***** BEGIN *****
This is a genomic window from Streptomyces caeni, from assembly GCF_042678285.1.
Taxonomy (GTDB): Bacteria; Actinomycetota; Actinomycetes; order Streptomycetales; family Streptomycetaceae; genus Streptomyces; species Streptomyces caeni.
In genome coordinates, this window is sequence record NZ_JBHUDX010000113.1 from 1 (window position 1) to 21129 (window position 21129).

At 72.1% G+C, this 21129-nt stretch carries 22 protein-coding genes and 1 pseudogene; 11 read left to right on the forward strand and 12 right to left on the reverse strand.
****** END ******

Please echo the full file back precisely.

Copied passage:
This is a genomic window from Streptomyces caeni, from assembly GCF_042678285.1.
Taxonomy (GTDB): Bacteria; Actinomycetota; Actinomycetes; order Streptomycetales; family Streptomycetaceae; genus Streptomyces; species Streptomyces caeni.
In genome coordinates, this window is sequence record NZ_JBHUDX010000113.1 from 1 (window position 1) to 21129 (window position 21129).

At 72.1% G+C, this 21129-nt stretch carries 22 protein-coding genes and 1 pseudogene; 11 read left to right on the forward strand and 12 right to left on the reverse strand.